If I Agree to Joint Parenting Time and It Does Not Work Out, Can I Try to Change It?
Protecting Your Child's Best Interests
Court orders relating to children are generally able to be modified, including those that govern parenting time. If your parenting time arrangement needs to be changed within two years of it being entered and the other parent does not agree, you will need to show that the current arrangement presents a serious danger to the child.
Court orders related to parental responsibilities and parenting time are intended to provide stability for the children of divorced, separated, or unmarried parents. Constantly changing parental authority and visitation schedules can cause children a great deal of undue stress and confusion. With that in mind, the law in Illinois places limits on the modification of such orders.
Modifying a Parenting Time Order in Illinois
If your order was entered or modified less than two years ago, the court will generally not consider a modification unless the child's safety is seriously threatened. Serious endangerment includes hazards to the child's physical, mental, moral, and emotional health.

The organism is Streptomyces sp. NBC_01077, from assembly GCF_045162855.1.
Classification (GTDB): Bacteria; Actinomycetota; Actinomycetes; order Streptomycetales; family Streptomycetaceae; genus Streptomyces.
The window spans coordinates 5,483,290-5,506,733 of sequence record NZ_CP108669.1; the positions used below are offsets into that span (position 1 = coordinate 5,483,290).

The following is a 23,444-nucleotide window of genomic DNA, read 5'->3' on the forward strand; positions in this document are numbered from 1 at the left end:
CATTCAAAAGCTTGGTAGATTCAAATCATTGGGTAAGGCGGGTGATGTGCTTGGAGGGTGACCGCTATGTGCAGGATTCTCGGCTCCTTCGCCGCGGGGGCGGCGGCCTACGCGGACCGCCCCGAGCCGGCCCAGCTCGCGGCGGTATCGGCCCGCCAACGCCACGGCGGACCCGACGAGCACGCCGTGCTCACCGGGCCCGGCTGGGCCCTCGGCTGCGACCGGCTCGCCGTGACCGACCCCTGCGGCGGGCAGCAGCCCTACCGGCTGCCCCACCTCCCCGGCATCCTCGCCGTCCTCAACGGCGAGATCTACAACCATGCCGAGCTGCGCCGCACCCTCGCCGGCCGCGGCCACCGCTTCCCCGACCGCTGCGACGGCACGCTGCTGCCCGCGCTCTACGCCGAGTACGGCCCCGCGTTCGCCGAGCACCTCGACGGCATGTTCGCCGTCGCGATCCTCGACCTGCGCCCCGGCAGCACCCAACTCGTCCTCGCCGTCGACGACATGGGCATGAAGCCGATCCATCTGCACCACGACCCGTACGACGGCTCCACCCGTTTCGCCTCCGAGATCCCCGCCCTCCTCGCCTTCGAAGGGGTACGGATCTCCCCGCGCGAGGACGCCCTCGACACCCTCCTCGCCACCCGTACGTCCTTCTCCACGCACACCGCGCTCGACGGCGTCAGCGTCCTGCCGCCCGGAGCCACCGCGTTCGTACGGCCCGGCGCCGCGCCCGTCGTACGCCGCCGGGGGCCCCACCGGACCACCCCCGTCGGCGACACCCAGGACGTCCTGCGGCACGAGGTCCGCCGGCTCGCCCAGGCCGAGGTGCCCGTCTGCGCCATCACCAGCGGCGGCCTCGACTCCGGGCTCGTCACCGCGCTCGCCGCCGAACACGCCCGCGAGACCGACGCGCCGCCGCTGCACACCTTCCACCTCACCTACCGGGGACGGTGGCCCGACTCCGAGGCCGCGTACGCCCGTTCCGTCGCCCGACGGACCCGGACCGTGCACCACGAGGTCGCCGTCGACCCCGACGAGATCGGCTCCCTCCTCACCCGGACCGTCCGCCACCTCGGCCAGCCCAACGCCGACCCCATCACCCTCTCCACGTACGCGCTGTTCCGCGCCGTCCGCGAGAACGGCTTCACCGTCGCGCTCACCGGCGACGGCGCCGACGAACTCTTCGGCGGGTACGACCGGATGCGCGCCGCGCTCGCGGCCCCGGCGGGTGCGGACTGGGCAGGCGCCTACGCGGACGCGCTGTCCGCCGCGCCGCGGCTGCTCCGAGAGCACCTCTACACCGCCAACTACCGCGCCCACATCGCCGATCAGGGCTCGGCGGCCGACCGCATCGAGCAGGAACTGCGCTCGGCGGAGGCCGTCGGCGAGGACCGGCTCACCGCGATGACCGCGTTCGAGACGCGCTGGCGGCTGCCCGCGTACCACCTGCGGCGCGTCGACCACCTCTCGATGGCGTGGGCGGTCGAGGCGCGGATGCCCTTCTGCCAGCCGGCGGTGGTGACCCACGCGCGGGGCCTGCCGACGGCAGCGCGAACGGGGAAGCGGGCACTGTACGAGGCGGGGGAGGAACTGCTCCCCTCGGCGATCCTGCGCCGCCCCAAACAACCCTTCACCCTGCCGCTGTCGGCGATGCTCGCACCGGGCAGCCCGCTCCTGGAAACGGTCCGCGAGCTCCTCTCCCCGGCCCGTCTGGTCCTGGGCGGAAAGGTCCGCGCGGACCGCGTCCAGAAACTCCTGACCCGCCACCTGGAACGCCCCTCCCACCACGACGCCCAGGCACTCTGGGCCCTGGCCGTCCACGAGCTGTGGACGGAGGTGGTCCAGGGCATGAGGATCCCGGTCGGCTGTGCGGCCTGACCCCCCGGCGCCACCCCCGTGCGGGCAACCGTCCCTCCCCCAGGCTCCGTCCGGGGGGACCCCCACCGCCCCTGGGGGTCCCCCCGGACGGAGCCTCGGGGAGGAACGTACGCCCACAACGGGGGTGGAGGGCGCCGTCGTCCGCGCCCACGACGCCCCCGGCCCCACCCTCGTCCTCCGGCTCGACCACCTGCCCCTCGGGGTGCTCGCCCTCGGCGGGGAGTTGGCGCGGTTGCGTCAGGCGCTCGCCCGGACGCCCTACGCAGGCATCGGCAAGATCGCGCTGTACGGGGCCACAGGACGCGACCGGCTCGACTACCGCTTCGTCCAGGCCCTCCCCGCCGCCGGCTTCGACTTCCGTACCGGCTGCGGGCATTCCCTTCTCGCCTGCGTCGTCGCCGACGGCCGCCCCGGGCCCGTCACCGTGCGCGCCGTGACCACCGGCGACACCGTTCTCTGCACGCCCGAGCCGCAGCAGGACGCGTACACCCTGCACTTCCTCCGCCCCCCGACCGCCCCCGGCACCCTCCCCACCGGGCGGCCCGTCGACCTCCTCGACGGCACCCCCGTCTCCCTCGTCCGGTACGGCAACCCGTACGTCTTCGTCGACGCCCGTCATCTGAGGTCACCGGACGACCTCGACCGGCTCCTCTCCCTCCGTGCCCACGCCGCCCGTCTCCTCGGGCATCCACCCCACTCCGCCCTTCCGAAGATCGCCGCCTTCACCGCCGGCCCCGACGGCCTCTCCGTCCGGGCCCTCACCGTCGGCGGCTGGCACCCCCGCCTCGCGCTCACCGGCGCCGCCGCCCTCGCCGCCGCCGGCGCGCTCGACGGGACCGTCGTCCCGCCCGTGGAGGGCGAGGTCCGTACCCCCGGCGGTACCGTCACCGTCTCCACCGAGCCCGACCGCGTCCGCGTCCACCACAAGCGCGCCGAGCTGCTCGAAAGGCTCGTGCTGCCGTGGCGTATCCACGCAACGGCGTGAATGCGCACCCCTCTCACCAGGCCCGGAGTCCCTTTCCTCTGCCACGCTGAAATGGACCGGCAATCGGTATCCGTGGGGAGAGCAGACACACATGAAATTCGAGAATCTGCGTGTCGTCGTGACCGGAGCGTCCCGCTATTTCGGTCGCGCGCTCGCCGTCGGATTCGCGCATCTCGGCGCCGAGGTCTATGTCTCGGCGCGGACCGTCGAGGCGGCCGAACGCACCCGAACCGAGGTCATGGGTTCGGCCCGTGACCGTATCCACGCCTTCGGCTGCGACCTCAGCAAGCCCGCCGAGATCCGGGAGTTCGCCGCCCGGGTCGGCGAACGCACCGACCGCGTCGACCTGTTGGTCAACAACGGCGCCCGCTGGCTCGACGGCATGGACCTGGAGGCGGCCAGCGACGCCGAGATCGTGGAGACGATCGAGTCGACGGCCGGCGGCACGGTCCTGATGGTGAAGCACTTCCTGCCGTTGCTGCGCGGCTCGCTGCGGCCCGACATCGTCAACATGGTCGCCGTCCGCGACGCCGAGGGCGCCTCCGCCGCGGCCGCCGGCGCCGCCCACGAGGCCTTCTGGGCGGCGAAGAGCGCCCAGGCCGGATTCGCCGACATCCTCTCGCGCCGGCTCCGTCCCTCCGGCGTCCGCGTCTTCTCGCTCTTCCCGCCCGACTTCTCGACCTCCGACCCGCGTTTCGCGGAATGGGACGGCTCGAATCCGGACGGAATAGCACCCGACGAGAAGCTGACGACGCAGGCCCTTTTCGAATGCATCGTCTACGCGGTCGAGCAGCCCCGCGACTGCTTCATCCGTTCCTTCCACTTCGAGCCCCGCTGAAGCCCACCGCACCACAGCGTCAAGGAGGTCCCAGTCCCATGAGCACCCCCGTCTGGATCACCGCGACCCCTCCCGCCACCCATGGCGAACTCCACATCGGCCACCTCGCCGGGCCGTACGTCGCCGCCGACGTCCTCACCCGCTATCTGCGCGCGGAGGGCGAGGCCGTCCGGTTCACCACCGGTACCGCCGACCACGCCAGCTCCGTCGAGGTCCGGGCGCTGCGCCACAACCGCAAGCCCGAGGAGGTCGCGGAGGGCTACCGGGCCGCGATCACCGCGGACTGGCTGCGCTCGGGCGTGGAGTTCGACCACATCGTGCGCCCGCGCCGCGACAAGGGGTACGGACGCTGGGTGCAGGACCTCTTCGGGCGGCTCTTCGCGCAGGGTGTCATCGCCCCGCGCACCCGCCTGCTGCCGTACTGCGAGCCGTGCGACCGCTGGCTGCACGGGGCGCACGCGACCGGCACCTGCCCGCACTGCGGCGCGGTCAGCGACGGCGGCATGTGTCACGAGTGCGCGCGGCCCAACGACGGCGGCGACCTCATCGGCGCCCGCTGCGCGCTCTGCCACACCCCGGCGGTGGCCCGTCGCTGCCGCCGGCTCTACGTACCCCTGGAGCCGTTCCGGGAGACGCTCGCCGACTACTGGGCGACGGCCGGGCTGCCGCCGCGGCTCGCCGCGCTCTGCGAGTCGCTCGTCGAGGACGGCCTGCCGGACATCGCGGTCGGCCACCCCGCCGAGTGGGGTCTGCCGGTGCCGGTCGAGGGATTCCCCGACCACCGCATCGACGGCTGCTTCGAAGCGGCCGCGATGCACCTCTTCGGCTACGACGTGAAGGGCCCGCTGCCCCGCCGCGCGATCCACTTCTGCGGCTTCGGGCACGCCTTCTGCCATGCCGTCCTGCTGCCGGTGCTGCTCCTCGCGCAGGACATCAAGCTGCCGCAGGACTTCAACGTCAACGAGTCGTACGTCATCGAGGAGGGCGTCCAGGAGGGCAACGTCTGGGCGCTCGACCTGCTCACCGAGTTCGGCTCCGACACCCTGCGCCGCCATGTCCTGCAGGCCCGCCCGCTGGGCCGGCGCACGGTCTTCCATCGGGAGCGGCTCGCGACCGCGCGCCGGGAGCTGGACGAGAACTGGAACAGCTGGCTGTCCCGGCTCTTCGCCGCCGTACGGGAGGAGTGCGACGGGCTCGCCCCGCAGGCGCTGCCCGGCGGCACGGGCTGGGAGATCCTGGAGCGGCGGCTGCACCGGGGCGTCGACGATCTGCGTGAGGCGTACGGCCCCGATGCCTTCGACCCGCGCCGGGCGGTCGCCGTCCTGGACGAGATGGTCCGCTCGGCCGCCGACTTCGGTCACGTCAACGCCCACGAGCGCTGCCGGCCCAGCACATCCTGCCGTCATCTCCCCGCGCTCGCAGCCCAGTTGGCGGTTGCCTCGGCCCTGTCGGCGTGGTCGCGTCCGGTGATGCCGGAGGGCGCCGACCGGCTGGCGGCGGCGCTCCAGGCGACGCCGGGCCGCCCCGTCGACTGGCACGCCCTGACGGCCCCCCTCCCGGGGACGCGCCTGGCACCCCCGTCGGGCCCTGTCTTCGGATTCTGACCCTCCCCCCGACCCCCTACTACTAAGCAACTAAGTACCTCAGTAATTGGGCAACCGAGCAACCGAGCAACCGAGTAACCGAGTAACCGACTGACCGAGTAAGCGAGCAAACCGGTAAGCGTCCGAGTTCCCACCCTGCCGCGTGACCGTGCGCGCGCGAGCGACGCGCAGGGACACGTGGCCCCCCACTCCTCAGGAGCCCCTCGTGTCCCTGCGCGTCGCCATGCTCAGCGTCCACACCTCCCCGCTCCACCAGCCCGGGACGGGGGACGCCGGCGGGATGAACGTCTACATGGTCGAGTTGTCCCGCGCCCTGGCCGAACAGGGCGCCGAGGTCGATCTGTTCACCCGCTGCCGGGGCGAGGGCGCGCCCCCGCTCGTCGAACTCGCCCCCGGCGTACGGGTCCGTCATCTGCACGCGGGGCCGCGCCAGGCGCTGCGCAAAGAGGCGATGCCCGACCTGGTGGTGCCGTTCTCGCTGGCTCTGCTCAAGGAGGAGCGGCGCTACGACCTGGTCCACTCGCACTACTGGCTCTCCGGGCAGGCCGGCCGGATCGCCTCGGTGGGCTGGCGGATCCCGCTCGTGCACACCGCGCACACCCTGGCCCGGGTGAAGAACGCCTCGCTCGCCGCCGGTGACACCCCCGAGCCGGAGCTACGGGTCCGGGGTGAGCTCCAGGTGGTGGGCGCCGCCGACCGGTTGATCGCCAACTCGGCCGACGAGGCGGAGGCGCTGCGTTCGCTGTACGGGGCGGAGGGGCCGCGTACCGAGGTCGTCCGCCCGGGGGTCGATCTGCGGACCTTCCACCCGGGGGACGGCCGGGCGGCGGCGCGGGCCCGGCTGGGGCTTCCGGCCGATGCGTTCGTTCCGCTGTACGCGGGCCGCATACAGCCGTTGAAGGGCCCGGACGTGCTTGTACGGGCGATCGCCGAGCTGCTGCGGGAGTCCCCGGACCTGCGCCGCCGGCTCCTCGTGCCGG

For an order entered or modified more than two years ago, the court will consider modifying the order to accommodate the changing circumstances of your family. You will need to show that the requested change will help you and the other parent better address your child's needs. All modifications are expected to be made with the child's best interests in mind.
At Mirabella, Kincaid, Frederick & Mirabella, LLC, our experienced family law attorneys understand the importance of keeping parental responsibility and parenting time orders up to date. We are prepared to work with you in providing the best possible situation for your child, regardless of your relationship with the other parent.
To learn more about how we can help, contact our office. Call 630-665-7300 for a confidential consultation today. The team at MFKM Law is proud to serve individuals and families in Wheaton, Naperville, Oak Brook, Downers Grove, and the rest of DuPage County, as well as Kane County and Kendall County.